The Revolution on Granite in 1990: how Ukrainian youth defied the Soviet Ukraine
May 27, 2024

The Revolution on Granite in 1990: how Ukrainian youth defied the Soviet Ukraine

Photo credit: SOPA Images via Reuters Connect

The Revolution on Granite (named after the paving stones on which the protesters’ tents were pitched) was a student protest that broke out in Ukraine in 1990 and played a great role in spreading principles of human dignity, freedom, democracy, equality, the rule of law, and human rights.  It is seen as one of the most successful youth protests in the history of Ukraine, and one of the founding events that sowed the seeds of an independent Ukraine.

The revolution was a campaign of large-scale, non-violent actions, organised by Ukrainian youth, mainly students, which lasted from 2-17 October, 1990. The core of the protest was the student hunger strike in the tent city on October Revolution Square in Kyiv. The protesters were constantly going to the Verhovkna Rada, the Parliament of Ukrainian SSR, and the leaders of the activists were invited to the session of the Parliament to present the demands of the Revolution. Afterwards, the Revolution gained the support of Kyiv National University, the Kyiv Polytechnic and universities in Lviv and Ivano-Frankivsk.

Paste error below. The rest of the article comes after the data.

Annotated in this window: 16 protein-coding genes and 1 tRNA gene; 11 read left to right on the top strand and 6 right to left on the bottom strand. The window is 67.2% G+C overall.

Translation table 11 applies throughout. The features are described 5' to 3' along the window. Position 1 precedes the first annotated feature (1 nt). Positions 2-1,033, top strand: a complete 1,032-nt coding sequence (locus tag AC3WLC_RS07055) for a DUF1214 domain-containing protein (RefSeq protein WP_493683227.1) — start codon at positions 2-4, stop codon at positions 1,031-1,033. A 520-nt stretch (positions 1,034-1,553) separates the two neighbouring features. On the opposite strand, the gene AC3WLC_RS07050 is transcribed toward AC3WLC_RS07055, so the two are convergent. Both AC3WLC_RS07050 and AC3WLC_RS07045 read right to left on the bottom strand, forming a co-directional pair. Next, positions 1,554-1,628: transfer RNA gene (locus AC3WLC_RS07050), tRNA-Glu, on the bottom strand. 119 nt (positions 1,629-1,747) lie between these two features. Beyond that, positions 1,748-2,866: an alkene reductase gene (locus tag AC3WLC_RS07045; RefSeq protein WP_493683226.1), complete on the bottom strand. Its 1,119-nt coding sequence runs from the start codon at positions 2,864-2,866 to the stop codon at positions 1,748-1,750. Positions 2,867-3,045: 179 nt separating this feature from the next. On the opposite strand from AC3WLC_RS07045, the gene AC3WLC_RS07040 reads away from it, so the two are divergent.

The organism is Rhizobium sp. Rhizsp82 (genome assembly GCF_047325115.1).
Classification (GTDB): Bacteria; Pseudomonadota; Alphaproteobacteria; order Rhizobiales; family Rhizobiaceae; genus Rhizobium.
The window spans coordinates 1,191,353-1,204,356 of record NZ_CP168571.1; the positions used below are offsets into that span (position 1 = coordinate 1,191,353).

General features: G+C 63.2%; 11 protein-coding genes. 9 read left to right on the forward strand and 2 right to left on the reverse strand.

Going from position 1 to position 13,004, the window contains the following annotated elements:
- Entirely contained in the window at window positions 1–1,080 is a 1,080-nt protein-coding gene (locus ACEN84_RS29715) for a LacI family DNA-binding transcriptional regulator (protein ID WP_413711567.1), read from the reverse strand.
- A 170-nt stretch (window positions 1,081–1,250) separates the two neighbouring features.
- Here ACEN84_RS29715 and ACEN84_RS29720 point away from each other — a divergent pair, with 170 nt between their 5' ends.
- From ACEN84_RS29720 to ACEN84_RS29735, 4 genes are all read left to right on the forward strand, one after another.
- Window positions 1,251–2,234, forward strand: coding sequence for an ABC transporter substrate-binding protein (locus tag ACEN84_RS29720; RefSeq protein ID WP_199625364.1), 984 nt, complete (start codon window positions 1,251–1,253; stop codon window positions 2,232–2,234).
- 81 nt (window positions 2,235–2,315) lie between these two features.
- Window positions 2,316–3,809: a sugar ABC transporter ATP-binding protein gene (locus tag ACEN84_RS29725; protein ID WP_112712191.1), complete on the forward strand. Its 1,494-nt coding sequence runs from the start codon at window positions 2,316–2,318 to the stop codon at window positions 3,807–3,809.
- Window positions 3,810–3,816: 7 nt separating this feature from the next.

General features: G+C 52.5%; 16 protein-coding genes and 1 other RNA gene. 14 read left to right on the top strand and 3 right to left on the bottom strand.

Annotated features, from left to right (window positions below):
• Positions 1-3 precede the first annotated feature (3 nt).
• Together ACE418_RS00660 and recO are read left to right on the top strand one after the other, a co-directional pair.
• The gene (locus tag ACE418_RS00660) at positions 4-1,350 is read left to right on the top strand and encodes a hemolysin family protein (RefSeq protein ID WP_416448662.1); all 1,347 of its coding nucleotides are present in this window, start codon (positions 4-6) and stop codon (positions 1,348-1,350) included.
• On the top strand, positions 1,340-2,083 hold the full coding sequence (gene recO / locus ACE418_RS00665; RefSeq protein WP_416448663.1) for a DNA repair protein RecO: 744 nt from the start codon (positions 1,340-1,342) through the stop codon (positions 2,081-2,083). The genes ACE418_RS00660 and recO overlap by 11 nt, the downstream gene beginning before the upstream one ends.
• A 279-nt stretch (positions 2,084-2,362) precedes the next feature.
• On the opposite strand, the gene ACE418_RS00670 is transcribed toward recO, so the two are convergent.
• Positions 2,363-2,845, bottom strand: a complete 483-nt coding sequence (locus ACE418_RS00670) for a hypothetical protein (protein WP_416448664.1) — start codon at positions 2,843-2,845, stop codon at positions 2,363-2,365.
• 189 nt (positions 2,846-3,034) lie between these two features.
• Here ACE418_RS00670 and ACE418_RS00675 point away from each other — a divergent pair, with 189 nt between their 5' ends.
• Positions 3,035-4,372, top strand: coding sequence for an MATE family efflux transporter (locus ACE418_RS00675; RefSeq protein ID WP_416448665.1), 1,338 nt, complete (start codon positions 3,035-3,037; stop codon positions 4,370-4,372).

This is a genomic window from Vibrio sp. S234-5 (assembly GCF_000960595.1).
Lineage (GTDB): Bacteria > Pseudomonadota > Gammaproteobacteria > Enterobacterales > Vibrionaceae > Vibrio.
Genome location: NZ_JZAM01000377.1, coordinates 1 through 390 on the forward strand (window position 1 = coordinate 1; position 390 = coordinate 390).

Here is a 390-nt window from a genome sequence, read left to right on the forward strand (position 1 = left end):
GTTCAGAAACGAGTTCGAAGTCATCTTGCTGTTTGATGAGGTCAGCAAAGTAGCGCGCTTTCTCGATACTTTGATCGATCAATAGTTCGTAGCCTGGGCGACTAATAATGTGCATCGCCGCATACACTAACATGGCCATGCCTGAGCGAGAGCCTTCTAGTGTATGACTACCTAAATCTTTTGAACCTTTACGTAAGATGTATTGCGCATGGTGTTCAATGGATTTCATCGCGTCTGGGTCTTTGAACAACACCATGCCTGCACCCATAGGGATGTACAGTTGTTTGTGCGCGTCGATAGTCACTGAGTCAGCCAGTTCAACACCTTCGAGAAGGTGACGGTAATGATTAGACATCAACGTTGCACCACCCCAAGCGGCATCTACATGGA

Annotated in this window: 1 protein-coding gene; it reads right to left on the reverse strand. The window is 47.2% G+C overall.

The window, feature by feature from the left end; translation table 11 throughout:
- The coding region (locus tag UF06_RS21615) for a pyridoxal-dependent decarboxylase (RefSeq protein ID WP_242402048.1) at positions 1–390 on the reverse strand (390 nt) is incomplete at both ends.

In total, the revolution lasted for 16 days during which 298 students and nine deputies joined the strike.

The demands of the protest included: 

  • the dissolution of the Verkhovna Rada of Ukraine and new elections on a multi-party basis;
  • the resignation of Prime Minister Vitaly Masola;
  • preventing the signing of a new Union agreement.

Politics: how did the Revolution promote principles of democracy?

After “16 days on granite” the Parliament of Ukraine introduced a decree which partly fulfilled the demands of students. The political landscape was transformed by the fulfilment of the protest’s demands, and the revolution exemplified an increased political awareness and readiness to protest among Ukrainians.

As a result of the revolution, the Ukrainian government refused to sign the New Union Treaty, which aimed at reforming the Soviet Union and maintaining it within a communist framework, blocking democratic development. In the wake of the Revolution on Granite, officials were reluctant to provoke people into another protest, preventing them from taking further steps to sustain the USSR.  

Prime Minister Vitaliy Masol was also dismissed, in line with the protest’s demands. As a Prime Minister, he represented communist interests and had a great influence on the state. Removing him from power made politicians act with greater caution, signalling that officials could be removed at the demand of the people.